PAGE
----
Hundreds of Thousands of Iraqis Protest Against US Occupation

(TMU) — Iraq’s parliament voted last month to expel the U.S. troops who have been occupying the country for nearly twenty years. However, the United States government has refused to comply with the order and has threatened harsh sanctions if they are forced to leave.

The presence of the United States military is unwelcome in Iraq and the rest of the Middle East, but they have shown no signs of slowing down the so-called “war on terror.”

On Friday, massive crowds of protesters poured into the streets of Baghdad to protest against U.S. occupation and demanded that western troops to be sent home. Foreign sources including Press TV estimated the crowds at over a million, while CNN suggested that hundreds of thousands were involved in the protests. The Wall Street Journal gave the smallest estimation at “tens of thousands.” However, video and images from the protest show that actual numbers were far higher.

The protest came together after the powerful Shia cleric Muqtada al-Sadr called for a “Million Man March” in response to the ongoing occupation.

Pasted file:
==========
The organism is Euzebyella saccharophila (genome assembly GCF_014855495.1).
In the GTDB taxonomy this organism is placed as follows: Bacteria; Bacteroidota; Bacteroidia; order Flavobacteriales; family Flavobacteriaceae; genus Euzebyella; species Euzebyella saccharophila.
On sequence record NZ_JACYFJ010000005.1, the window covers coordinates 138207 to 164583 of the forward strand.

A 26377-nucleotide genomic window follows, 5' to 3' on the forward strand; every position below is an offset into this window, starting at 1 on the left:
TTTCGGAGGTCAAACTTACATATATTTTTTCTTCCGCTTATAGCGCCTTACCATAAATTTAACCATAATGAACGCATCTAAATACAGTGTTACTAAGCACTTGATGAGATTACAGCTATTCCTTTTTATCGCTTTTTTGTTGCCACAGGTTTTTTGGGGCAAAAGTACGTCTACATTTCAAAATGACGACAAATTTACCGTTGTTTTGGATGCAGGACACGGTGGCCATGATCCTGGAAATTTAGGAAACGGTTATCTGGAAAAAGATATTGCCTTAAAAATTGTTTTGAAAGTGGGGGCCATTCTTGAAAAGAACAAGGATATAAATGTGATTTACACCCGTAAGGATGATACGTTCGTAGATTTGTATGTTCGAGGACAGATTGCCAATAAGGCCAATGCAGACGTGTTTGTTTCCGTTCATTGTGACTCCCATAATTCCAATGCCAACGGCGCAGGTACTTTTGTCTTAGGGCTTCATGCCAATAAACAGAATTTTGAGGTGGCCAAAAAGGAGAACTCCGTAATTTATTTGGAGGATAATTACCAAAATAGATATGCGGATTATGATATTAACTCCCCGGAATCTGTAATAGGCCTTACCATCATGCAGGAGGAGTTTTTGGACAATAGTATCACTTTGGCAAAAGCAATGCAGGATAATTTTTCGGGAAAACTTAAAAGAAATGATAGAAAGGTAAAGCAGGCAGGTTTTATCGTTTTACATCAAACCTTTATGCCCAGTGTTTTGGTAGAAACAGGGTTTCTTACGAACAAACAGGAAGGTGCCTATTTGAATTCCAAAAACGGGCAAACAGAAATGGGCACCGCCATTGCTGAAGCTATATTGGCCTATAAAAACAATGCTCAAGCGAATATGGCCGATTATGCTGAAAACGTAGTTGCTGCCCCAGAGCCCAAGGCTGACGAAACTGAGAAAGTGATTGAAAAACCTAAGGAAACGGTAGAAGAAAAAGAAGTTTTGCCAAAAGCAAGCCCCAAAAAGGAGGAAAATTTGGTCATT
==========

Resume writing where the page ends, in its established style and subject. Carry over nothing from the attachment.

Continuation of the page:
We will exhaust all peaceful, political, economic, social, cultural and popular means to achieve our main goal, which is scheduling the departure of the occupation forces,” a representative for Mr. Sadr said during the protest.

The streets were flooded with Iraqis from different age groups and demographics. Children held up signs that said “no, no to America” and “no, no to occupation” as they walked with their families. The crowds were filled with Iraqi flags and signs condemning Donald Trump and the U.S. military.

Iraqi President Barham Salih tweeted an image of the protest with the caption, “Iraqis insist on a state with complete sovereignty that will not be breached, serving its people and expressing their independent national will, free from interference and dictates from abroad, a state that guarantees their security and rights in a free and dignified life, a state in security and peace with its neighbors.

This is just the largest and most recent protest in a series of demonstrations that have taken place on a regular basis since last year against U.S. military occupation and influence in Iraq.

By John Vibes / Creative Commons / The Mind Unleashed / Report a typo

This article was chosen for republication based on the interest of our readers. Anti-Media republishes stories from a number of other independent news sources. The views expressed in this article are the author’s own and do not reflect Anti-Media editorial policy.

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